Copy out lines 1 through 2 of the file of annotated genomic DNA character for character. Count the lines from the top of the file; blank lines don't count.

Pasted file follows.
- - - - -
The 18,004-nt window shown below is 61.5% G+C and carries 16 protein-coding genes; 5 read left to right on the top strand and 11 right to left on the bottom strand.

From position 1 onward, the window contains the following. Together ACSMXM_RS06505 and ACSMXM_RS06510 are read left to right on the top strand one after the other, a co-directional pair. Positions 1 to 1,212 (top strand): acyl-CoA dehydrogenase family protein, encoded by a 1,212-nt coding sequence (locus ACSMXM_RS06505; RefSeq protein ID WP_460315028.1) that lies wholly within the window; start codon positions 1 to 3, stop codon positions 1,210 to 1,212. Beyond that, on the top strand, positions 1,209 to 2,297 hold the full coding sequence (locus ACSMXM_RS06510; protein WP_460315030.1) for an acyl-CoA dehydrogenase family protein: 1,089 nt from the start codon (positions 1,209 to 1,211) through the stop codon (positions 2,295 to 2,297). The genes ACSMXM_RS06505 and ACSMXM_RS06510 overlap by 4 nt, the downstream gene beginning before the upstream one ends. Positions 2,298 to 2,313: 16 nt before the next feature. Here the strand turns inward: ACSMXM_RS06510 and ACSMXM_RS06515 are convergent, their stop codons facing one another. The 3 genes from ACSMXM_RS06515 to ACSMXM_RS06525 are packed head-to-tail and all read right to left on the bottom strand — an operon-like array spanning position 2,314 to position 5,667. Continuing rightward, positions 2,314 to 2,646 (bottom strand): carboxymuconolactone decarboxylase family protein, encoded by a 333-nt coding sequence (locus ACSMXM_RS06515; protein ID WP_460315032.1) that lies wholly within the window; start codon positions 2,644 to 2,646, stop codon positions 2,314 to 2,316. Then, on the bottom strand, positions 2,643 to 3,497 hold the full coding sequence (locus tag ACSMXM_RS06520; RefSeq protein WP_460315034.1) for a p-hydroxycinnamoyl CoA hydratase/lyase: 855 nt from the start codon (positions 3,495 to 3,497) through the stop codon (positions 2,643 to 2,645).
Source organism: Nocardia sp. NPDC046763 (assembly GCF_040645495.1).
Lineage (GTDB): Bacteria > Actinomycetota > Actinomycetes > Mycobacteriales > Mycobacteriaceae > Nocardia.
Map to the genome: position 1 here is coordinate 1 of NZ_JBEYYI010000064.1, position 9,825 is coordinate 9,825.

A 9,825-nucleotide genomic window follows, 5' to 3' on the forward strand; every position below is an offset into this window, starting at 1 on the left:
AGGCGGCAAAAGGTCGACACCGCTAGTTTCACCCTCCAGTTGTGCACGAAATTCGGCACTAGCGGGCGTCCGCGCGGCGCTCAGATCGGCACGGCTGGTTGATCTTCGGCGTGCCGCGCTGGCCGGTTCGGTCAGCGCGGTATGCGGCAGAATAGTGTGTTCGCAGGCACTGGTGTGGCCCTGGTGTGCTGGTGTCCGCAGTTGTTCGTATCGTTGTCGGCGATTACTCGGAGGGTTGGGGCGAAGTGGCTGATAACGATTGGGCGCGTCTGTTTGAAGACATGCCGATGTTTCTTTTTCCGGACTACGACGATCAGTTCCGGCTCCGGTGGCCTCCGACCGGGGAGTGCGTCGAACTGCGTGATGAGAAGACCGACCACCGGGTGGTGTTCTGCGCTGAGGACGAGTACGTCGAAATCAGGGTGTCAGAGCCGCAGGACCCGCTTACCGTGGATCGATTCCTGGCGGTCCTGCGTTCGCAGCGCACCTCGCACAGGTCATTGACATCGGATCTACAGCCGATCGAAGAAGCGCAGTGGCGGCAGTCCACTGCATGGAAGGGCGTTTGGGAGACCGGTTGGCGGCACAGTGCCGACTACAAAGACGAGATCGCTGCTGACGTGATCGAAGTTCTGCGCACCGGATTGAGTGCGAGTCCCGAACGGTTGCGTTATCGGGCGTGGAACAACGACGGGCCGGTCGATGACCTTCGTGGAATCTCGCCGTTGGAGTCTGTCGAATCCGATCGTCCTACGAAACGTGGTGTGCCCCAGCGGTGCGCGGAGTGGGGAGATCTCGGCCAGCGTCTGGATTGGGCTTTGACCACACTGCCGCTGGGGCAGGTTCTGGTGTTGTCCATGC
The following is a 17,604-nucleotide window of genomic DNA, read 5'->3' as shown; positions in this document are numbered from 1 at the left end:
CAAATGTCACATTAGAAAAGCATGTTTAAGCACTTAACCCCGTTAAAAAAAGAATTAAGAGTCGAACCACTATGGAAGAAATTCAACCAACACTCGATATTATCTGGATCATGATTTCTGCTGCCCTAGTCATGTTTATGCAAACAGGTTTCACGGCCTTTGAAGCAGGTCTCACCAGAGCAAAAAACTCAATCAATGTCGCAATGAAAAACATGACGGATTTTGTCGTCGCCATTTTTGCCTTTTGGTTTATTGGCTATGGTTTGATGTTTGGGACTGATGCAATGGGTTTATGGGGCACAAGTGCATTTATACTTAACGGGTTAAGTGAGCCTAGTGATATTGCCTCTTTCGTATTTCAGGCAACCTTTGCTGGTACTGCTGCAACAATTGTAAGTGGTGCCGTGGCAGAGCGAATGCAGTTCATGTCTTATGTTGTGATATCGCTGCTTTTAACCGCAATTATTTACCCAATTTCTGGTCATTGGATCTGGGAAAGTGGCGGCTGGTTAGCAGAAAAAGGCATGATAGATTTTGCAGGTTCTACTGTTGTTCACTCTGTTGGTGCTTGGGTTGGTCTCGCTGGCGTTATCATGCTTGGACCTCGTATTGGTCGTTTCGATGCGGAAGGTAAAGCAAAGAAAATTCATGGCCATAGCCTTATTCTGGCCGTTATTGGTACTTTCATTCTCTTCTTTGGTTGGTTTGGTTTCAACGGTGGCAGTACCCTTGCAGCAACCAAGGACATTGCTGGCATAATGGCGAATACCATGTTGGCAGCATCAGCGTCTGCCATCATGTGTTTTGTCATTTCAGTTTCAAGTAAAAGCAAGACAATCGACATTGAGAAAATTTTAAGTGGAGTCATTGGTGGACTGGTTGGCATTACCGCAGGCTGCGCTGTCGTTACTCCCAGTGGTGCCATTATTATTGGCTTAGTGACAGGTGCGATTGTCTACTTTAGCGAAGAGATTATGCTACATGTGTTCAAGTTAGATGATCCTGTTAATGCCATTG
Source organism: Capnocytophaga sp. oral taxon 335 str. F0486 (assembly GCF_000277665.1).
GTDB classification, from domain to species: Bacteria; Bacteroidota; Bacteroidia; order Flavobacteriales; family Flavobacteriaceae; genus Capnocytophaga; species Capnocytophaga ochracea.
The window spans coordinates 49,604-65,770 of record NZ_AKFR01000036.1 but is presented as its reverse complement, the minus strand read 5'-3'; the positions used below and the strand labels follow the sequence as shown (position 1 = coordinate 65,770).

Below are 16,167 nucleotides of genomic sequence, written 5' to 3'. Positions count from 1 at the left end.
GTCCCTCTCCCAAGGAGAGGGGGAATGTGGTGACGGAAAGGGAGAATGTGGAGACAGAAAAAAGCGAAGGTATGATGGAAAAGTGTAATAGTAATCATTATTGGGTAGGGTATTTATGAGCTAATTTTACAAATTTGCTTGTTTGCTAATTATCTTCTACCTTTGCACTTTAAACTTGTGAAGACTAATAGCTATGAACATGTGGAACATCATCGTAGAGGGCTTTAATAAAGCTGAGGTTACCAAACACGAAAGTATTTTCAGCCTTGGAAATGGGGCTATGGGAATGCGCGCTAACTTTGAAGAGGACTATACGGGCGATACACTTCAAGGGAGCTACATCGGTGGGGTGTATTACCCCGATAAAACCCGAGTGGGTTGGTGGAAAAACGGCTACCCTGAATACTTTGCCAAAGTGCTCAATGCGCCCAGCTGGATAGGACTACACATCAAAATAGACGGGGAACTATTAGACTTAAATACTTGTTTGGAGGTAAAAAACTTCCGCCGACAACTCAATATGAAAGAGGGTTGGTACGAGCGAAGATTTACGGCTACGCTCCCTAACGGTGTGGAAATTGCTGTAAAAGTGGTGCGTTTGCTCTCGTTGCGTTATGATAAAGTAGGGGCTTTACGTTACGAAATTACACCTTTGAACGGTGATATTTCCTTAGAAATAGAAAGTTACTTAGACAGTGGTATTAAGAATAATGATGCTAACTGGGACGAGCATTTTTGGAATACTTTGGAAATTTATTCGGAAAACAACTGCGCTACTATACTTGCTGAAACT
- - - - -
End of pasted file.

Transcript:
The 18,004-nt window shown below is 61.5% G+C and carries 16 protein-coding genes; 5 read left to right on the top strand and 11 right to left on the bottom strand.

From position 1 onward, the window contains the following. Together ACSMXM_RS06505 and ACSMXM_RS06510 are read left to right on the top strand one after the other, a co-directional pair. Positions 1 to 1,212 (top strand): acyl-CoA dehydrogenase family protein, encoded by a 1,212-nt coding sequence (locus ACSMXM_RS06505; RefSeq protein ID WP_460315028.1) that lies wholly within the window; start codon positions 1 to 3, stop codon positions 1,210 to 1,212. Beyond that, on the top strand, positions 1,209 to 2,297 hold the full coding sequence (locus ACSMXM_RS06510; protein WP_460315030.1) for an acyl-CoA dehydrogenase family protein: 1,089 nt from the start codon (positions 1,209 to 1,211) through the stop codon (positions 2,295 to 2,297). The genes ACSMXM_RS06505 and ACSMXM_RS06510 overlap by 4 nt, the downstream gene beginning before the upstream one ends. Positions 2,298 to 2,313: 16 nt before the next feature. Here the strand turns inward: ACSMXM_RS06510 and ACSMXM_RS06515 are convergent, their stop codons facing one another. The 3 genes from ACSMXM_RS06515 to ACSMXM_RS06525 are packed head-to-tail and all read right to left on the bottom strand — an operon-like array spanning position 2,314 to position 5,667. Continuing rightward, positions 2,314 to 2,646 (bottom strand): carboxymuconolactone decarboxylase family protein, encoded by a 333-nt coding sequence (locus ACSMXM_RS06515; protein ID WP_460315032.1) that lies wholly within the window; start codon positions 2,644 to 2,646, stop codon positions 2,314 to 2,316. Then, on the bottom strand, positions 2,643 to 3,497 hold the full coding sequence (locus tag ACSMXM_RS06520; RefSeq protein WP_460315034.1) for a p-hydroxycinnamoyl CoA hydratase/lyase: 855 nt from the start codon (positions 3,495 to 3,497) through the stop codon (positions 2,643 to 2,645).